The original version of this blog appeared in top1000funds.
The investment requirements for global sustainable development are huge. State budgets are already stretched in most emerging markets and developing countries (EMDE), with tax bases weakened and public debt piling up.
Stagnating private finance in developing countries
The pandemic has exacerbated weaknesses also on the private sector side. External private finance tends to be highly volatile in EMDEs. Foreign direct investment has severely slowed down. Portfolio investments play an insignificant role in low-income countries, where capital markets are less developed. Even the controversial Chinese banks’ lending has retracted.
The World Bank’s Private Participation in Infrastructure (PPI) Database reports stagnating volumes of infrastructure projects with private participation in EMDEs at around $100 billion per year, or about 0.3 per cent of GDP. Furthermore, they are mainly concentrated in a small number of middle-income countries like China, India, Brazil, Vietnam or Russia. Low-income economies only see a small and even shrinking fraction, according to the G20’s Global Infrastructure Hub.
Mobilizing “blended finance”
, in addition to the traditional operations such as grants, loans and advisory services. The “mobilization” of private capital for development by MDBs has, so far, been small (about an annual 0.2% of GDP). Only a few billions reach the poorest countries, of which little goes into health, education and other social infrastructure. Loans and guarantees are the dominant instruments while fund vehicles and equity stakes appear under-used.
There is no shortage of opinions on what governments, DFIs and investors should do to improve the flow of money. One concept has become much talked about in recent years: “blended finance”—the use of public or philanthropic finance to increase private sector investment in development. Scope, metrics and definitions vary widely. Blended finance vehicles are often complex and not easy to scale up. Importantly, the involvement of asset owners is still meager.
Obstacles for institutional investors
Many investors are indeed keen to broaden the set of investment opportunities in growth markets. There are various hurdles and challenges, including:
- The (actual and perceived) political, regulatory and micro risks
- Regulations, fiduciary duty, and investor mandates
- Investor capacity and costs
- Specific constraints for less liquid investments like transport or water/sewage projects
How to match long-term investing with development needs? Our comprehensive report, Financing Development: Private Capital Mobilization and Institutional Investors, provides key analysis and recommendations for both policy makers and investors. In fact, institutional investors have moved into emerging markets since the 1990, mostly by buying securities of large, listed companies (such as financials, utilities or telecoms) or government bonds. More investors are now gaining exposure to EMDEs via private equity/debt or infrastructure funds. Some large asset owners are undertaking direct investments e.g., in renewable energy.
In short, investors can build on experience gained in middle income countries. There is scope for progress also in less developed economies when the conditions are right and opportunities arise. The main burden is with governments. More and better action is possible, with the DFIs here to help.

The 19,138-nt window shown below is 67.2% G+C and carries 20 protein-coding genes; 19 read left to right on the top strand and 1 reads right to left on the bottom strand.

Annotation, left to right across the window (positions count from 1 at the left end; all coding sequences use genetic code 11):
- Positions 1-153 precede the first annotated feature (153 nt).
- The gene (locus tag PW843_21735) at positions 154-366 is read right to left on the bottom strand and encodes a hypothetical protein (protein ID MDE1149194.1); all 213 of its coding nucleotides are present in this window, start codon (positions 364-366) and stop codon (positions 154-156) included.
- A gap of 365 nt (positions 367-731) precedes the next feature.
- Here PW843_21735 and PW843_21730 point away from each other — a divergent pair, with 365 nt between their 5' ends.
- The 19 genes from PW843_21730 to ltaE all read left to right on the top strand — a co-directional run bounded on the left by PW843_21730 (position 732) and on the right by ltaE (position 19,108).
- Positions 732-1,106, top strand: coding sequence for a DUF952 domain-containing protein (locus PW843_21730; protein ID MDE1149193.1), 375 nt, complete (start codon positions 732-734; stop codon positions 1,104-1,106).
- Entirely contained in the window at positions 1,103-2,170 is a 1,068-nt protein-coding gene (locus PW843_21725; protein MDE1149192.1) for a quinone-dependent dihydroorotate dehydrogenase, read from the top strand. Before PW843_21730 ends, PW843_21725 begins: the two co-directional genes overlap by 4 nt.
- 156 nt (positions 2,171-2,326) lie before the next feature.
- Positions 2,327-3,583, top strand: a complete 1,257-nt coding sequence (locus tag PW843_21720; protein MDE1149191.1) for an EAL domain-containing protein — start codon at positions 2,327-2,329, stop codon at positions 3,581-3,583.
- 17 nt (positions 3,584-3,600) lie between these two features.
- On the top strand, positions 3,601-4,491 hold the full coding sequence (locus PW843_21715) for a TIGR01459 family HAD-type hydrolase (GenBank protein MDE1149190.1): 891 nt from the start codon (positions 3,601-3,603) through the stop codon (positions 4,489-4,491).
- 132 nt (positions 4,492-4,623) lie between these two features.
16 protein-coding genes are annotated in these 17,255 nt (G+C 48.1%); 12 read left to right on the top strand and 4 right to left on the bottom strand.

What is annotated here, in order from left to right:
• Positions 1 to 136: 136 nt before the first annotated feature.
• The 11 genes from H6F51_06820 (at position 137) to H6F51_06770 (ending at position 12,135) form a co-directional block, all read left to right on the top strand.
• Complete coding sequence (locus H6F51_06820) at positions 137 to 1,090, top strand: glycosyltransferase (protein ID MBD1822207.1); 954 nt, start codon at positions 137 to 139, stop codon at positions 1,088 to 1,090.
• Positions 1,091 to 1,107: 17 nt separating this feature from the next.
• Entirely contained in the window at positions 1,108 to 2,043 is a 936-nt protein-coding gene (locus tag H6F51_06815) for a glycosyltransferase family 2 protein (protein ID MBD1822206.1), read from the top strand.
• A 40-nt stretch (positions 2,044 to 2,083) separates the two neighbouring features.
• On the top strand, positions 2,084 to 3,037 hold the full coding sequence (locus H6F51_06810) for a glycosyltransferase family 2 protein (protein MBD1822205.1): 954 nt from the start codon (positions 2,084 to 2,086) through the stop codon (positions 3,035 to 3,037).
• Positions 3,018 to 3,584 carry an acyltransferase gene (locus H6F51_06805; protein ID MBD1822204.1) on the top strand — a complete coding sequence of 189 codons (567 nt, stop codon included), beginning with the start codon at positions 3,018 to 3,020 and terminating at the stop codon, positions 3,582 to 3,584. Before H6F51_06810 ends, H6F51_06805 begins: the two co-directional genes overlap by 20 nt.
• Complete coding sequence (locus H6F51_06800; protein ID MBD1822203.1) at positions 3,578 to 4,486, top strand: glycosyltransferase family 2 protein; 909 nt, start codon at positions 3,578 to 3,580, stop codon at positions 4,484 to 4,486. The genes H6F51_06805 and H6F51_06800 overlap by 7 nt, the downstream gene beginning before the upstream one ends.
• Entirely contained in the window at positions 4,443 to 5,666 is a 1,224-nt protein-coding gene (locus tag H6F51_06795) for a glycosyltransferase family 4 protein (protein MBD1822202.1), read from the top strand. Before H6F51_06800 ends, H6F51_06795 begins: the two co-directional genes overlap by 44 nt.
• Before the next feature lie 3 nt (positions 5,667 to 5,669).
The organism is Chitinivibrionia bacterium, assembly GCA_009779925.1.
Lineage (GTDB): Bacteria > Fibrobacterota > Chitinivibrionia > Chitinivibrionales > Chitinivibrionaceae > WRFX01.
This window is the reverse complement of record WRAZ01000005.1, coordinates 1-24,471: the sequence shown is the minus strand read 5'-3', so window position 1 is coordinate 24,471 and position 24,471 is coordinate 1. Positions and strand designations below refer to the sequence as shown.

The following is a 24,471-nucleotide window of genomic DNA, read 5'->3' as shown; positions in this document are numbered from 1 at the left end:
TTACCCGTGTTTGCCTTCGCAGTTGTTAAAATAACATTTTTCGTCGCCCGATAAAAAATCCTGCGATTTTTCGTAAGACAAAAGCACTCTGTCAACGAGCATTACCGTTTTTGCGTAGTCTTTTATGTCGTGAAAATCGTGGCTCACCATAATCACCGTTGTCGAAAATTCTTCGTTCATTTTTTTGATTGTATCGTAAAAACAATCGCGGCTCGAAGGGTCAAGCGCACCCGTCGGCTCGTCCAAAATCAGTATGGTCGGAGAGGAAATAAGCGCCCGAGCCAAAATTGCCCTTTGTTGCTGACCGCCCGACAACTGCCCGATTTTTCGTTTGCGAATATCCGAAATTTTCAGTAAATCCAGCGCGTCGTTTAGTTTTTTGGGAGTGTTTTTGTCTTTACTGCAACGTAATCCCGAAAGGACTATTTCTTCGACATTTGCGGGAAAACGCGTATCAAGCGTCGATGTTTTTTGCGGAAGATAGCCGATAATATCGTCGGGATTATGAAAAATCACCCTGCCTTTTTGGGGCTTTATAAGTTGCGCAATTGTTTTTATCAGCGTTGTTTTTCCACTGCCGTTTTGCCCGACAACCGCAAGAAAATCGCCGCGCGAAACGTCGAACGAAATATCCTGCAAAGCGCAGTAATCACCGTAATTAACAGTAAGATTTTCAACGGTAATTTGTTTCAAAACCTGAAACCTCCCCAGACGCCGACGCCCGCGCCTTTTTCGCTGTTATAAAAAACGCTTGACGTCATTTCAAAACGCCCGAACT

Creating long-term investment opportunities
- Investment environment:
The less developed a country, the more public institutions— domestic and international—must be up to the task.
- Investable assets:
Clarity on the underlying, long-term funding will facilitate financing and investing.
—for reasons of experience, risk mitigation, local knowledge and political clout.
- Co-investment vehicles: Equity co-investment vehicles for riskier countries and sectors are still underdeveloped. Both commercial and blended finance vehicles (e.g., with certain limited credit enhancements or insurances) targeting investors of different risk appetite could be expanded.
- Domestic investors:
- Sustainability and impact investing: Responsible investor boards are keen to raise their ESG and SDG profiles, opening a new door. Such demand could be increasingly satisfied in EMDEs. Green and social bonds will gain momentum also in developing countries. We see tentative steps towards investing in low-income countries via impact funds, e.g., in water, housing and other community projects.
Expectations need be realistic on the potential of institutional investors, particularly in less-developed countries. Policy makers, DFIs and investors should not just focus on a few headline policy vehicles. They need to better utilize the full spectrum of investment routes: impact, blended, and especially commercial. Even small re-allocations of capital can have a big impact on the ground.
Disclaimer: The content of this blog does not necessarily reflect the views of the World Bank Group, its Board of Executive Directors, staff or the governments it represents. The World Bank Group does not guarantee the accuracy of the data, findings, or analysis in this post.
Key green transitions & infrastructure finance: views from the World Bank Group/IMF Spring Meetings
How do we link private sector participation and climate resilient infrastructure right now? Some ideas from PPIAF
Private sector’s retreat jeopardizes recovery
The developing world is crying out for greater private investment in sustainable infrastructure
Climate finance: Creating the conditions we need to invest in emerging markets
2019 brought private investment in infrastructure to more countries: Is there a message for policymakers amid COVID-19?
This blog is managed by the Infrastructure Finance, PPPs & Guarantees Group of the World Bank. Learn more about our work here.